The Cycle of Time Envisaged Through Himali Singh Soin

A visual exploration into contemporary healing and rituals

The sacred symbolism of the Kalachakra mandala has been mistakenly misinterpreted over many generations, which even led to the Dalai Lama weighing in on the matter. More than just a piece of art, the Kalacakra is a Buddhist doctrine based on the concepts of time (kala) and cycles (chakra). Together they form a ritual known as the “Cycle of Time,” which was the origin for artist Himali Singh Soin and her partner, David Soin Tappeser’s film that they developed during the pandemic.

Rituals have always been inherent in environmental, social, and political life. They often bring a feeling of solace during periods of tragedy or radical change. Born in India and based between Delhi and London, Soin brings a poetic approach to much of her work-which often explores the spiritual in conjunction with the ecological. Having been awarded the Frieze Artist Award 2019, she is currently writer-in-residence at Whitechapel Gallery and worked on HKW’s mail art series in Berlin. The cosmic entanglement between human and non-human life is a constant theme throughout her art. Following a year of crisis, her latest project is a 17-minute long film that focuses on healing and regeneration. By reimagining the Kalachakra mandala, she asks the audience: “What can a contemporary ritual be?” She describes the work as “a geomantic diagram in which the body, the city, the Earth, and the universe mirror each other in a grand cosmic architecture.”

The three-channel visual narrative tells the story of a search for a lost bla, which she says is “a subtle life force that runs through the world-body that has lost itself amid the crisis of the present moment. With the help of the resonance of sound and the force of love poetry, two earth spirits seek to reinvigorate the collective self and learn from the tremulous temporality of the catastrophic.”

Spanning over three years, Soin and Tappeser filmed short scenes embodying “characters that we knew were spirits of the earth,” she says, “but we didn’t yet know what they had entered our story for.” As the pandemic seeped into them, and anxieties around health surfaced, they were left wondering about the health of the planet and worried that its voice would go unheard amid the noise of the present. Coupling their affinities for music and poetry, they suggest that art itself can be reparative. ‘as grand as what’ is a film that is currently on display at the Shanghai Biennale. For this year’s edition, the art festival asked artists and the audience to examine living collectivity at a time when the planet is facing unprecedented challenges, from the accelerating climate crisis to the global pandemic.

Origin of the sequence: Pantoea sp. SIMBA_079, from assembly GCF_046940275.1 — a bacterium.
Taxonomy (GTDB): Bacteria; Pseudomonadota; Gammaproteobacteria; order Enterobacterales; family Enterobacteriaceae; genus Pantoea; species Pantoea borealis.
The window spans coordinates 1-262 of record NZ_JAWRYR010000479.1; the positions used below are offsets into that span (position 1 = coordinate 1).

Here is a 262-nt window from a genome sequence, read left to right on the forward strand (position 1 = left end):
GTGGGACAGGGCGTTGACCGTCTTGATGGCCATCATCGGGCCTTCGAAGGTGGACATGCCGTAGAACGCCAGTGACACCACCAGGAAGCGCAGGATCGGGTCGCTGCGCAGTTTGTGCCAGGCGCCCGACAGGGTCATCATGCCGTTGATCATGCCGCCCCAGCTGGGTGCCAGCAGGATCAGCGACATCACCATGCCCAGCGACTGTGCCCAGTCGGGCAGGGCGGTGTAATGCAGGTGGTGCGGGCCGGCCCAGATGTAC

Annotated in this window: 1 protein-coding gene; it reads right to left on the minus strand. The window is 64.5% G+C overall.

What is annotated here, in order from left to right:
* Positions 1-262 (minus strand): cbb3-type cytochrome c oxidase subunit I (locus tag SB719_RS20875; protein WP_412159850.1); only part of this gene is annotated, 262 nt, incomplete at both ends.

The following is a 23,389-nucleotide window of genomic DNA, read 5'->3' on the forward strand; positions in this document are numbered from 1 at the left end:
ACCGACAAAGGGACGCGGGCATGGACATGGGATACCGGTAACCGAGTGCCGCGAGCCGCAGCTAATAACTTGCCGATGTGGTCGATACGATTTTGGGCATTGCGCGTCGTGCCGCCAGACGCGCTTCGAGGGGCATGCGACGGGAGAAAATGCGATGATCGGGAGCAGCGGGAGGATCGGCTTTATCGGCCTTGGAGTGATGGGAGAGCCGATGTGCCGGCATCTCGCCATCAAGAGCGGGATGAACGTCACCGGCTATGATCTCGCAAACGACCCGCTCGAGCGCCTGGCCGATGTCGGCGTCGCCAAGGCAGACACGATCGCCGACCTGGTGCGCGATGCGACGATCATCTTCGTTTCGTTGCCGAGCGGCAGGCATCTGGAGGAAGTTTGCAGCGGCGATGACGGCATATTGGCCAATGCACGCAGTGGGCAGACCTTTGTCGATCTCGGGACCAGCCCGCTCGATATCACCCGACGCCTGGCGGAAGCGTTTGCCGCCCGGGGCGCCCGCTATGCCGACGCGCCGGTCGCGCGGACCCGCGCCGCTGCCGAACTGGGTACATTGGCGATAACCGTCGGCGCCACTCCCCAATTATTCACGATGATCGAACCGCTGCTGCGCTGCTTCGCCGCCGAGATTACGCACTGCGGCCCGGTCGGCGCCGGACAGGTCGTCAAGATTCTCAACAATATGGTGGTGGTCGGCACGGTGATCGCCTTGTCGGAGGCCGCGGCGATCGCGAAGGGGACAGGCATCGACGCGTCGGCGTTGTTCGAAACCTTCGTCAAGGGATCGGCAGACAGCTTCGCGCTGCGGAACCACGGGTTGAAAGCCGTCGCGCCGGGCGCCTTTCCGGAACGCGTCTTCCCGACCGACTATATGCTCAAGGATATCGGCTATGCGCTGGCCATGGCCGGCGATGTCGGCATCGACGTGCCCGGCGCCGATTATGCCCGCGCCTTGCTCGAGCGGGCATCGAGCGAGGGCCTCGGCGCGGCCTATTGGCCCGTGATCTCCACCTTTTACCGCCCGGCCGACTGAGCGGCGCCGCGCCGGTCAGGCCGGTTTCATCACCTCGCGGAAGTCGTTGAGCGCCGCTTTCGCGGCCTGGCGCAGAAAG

‘as grand as what’ is a three-channel film that reimagines the Kalachakra mandala and asks what have modern rituals become. In today’s society, ideas of healing are being marketed with no context to rituals, heritage, or spiritual connectivity. In many ways it has evolved into a commodity, which is why Soin asks what do modern rituals represent?
‘as grand as what’ is a three-channel film that reimagines the Kalachakra mandala and asks what have modern rituals become. In today’s society, ideas of healing are being marketed with no context to rituals, heritage, or spiritual connectivity. In many ways, it has evolved into a commodity, which is why Soin asks what do modern rituals represent?

In the face of extractive modernity, Soin resists the co-option of healing into a cult of narcissistic individualism instead of its continuous effort to balance the scales of life. She says, “The loss of symbols means we have been distanced from our capacity to make meaning, the capacity to inhabit a multiverse and a single atom at once. Loss implying not that which has been lost, but an ongoing erasure of the interconnectedness between a here-and-now world, and a transnational, cosmic place that allows the present moment to desire differently.” Like art itself, ‘as grand as what’ offers a combination of love poetry and percussion-which may be therapeutic and has more agency to turn the wheel of time than we might imagine.

Healing can be violent, extractive, exclusionary, and cultish. But the potential for rituals that allow new possibilities, a practice of listening to those that have not previously been given the privilege of voice can be an offering in itself.

Soin believes that while we “are all always on a path to healing, and everybody has the right to heal, part of that process is to recognize that someone else’s blood and bones lie in the same soil that now yields the fruit that you enjoy. And this realization can lead to grief, but also remind us that we cannot heal as selves if we do not heal as a collective.” The cultural appropriation of rituals and remedies spurred Soin to explore this subject and contextualize contemporary healing. When asked if she considers herself an activist, she replies, “We are activists if we are human. This is to say, the desire for justice arises from our most fundamental sense of compassion.”

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Originally published at https://gestalten.com.

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